• Thankfully a third man came by, and it is very important that Jesus calls him a Samaritan. Most Jewish people and Samaritans hated each other and lived completely separate lives. They didn’t live in the same area, eat together, work together or even talk to each other. In fact, if a Jewish person was injured, they might not have even let a Samaritan touch them to help. But it is the Samaritan who sees the pain of this injured man and crosses the street to help him.

Not only does the Samaritan pick the man up, but he also bandages his wounds, takes him to an inn and pays for all of his care! That would be like if you saw someone on the side of the road, picked them up, drove them to the hospital and paid for all of their medical bills. How amazing is that? The person who the legal expert hated, and looked down upon, was the only one who had compassion for the injured man.

At the end of the parable, Jesus asks the legal expert which one of the people was a neighbor to the injured man. The legal expert only has one option, but he could not even say the name Samaritan. Instead, he says, “the one who showed him mercy,” and Jesus tells him to go and do the same thing.

Our neighbors cannot be defined by rules or regulations, and neither can our love. God asks us to show everyone mercy and love in Jesus’ name and to treat everyone as our neighbor.

 


STEP 5: Take action on your Do Good Family Roadmap.

Put God’s truth into action and be a caring neighbor this week with these action ideas (and don’t forget to mark them complete on your roadmap—download it here!):

  • Make a kindness kit. Have you ever been to a gas station with your family and seen someone who looked like they could use some basic necessities? Create a “kindness kit” to keep in your car and give to someone in need. You could add hand sanitizer, socks, masks, wipes, granola bars, a water bottle, other goodies, and even an encouraging handwritten note and gather them in a Ziploc bag. Then next time you see an individual who could use some kindness, hand over a kit and tell them you hope it brightens their day.
  • Name your neighbors. Can you name your actual neighbors? The people who directly next to your house or apartment? What about where they work, where they are from, how long they’ve lived there or what they do for fun? How about their dreams for the future, their faith or experience with God? See if you can complete the block map and find additional resources to get to know your neighbors at artofneighboring.com.
  • Make caring a focus. Start conversations about the caring and uncaring acts you see in your daily lives or on television. Talk about why you think these actions are caring or uncaring.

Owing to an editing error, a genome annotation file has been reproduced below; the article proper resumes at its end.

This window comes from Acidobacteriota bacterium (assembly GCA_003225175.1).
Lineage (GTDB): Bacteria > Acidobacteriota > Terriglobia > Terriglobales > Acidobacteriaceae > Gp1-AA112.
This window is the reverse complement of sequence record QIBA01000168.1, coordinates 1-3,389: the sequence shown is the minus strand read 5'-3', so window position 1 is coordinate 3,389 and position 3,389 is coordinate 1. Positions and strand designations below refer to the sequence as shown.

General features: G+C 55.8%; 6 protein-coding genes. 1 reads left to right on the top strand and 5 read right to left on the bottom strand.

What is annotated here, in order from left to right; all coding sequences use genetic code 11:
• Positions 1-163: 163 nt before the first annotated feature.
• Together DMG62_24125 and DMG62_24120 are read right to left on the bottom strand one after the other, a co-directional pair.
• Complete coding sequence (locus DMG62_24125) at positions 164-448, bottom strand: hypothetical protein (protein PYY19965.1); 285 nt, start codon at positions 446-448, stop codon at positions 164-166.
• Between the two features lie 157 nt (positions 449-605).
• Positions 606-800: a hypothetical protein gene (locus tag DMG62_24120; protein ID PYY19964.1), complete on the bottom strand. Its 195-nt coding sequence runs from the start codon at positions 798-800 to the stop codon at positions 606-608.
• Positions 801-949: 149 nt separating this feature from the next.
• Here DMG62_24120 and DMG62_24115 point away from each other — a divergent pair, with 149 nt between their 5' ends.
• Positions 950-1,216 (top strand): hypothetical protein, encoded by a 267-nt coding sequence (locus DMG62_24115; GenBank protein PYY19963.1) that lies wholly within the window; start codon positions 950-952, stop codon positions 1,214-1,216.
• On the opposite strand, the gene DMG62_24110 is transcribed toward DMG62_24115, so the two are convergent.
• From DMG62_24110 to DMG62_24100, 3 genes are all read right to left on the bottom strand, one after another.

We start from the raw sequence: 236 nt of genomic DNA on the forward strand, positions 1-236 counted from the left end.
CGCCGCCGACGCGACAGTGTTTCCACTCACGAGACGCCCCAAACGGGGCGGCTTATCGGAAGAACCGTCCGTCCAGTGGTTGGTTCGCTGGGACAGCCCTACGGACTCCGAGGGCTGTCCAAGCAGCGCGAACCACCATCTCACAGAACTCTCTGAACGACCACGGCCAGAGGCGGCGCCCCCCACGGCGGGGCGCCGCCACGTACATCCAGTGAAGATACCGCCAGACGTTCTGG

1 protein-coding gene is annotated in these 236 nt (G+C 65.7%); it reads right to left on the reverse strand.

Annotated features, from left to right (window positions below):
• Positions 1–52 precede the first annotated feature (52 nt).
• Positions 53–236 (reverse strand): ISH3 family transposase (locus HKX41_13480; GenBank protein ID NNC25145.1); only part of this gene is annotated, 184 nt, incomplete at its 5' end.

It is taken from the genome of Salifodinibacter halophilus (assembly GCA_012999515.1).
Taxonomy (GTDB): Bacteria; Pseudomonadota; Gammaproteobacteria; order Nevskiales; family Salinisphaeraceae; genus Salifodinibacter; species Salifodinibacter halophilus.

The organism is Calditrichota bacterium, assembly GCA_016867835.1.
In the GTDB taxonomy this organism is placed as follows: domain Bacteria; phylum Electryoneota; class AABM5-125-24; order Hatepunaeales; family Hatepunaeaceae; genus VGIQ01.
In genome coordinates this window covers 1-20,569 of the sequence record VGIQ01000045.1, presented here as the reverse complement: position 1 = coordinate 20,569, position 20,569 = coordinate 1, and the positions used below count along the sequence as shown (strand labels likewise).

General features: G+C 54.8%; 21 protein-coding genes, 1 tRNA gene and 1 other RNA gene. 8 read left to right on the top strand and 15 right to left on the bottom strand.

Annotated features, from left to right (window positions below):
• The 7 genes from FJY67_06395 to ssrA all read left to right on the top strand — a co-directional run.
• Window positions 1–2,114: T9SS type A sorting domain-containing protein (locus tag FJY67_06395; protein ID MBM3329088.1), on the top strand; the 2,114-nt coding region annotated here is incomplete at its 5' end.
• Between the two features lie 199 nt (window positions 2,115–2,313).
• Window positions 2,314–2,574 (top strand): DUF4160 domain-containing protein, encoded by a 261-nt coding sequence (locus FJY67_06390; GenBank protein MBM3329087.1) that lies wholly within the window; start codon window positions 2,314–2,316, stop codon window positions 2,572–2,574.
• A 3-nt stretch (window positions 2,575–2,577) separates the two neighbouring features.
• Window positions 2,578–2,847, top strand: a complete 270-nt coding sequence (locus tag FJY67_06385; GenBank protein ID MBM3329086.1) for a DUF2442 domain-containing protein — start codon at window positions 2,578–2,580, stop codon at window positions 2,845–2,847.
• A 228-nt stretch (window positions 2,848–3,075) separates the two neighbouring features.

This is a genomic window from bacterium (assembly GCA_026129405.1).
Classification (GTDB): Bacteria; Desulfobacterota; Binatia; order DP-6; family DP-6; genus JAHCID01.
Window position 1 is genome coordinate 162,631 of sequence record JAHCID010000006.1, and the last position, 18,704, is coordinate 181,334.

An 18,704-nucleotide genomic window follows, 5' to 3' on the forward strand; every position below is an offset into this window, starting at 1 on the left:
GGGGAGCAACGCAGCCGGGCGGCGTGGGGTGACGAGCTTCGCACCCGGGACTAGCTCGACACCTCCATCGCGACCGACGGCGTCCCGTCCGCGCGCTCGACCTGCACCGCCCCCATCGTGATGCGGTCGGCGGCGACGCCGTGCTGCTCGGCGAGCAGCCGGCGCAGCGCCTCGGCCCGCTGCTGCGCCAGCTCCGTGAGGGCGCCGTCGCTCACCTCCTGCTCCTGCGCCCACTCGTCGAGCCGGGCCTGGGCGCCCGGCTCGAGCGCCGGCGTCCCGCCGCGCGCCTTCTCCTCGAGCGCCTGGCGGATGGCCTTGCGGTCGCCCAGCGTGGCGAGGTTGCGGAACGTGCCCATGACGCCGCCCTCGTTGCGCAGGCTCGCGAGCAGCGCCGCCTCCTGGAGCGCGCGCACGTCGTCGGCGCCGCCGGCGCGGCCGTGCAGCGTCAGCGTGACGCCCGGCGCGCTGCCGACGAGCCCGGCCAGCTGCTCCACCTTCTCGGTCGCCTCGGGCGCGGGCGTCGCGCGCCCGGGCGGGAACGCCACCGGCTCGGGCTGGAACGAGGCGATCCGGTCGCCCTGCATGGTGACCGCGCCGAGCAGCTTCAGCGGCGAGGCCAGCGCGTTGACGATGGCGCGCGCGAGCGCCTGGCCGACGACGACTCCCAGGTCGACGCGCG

• Identify feelings. Help your family name difficult feelings such as frustration, sadness and anger and encourage them to talk to you about why they’re feeling that way. Set an example and identify your own feelings, appropriately, to your kids as well.

Download the complete Do Good Family Roadmap now and take a 4-week journey for families in how to be a good neighbor. Follow the guide to see what the Bible says about the art of neighboring and take tangible steps together on your printable roadmap to be a caring, helpful, welcoming and supportive neighbor right where you are. 


Do Good:

  • How do we treat everyone with love and kindness, as if they were our neighbor? Get the Do Good Family Roadmap and take a 4-week journey for families in how to be a good neighbor. Follow the guide to see what the Bible says about the art of neighboring and take tangible steps together on your printable roadmap to be a caring, helpful, welcoming and supportive neighbor right where you are. 
  • You’ve probably seen the red kettles and thrift stores, and while we’re rightfully well known for both…The Salvation Army is so much more than red kettles and thrift stores. So who are we? What do we do? Where? Right this way for Salvation Army 101.
  • Get support from moms who are right there with you. Join the Caring Moms Collective and find a place of low-pressure, high-encouragement love anytime you need it, whether you know it or not. Get in the group today. 
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Lt. Cassandra Amezquita and Lt. Melissa Jones

Lt. Cassandra Amezquita is Corps Officer at the LA Red Shield Youth Center in Los Angeles.            

Lt. Melissa Jones is the Assistant to the Los Angeles Metro Coordinators in the Los Angeles Area Command.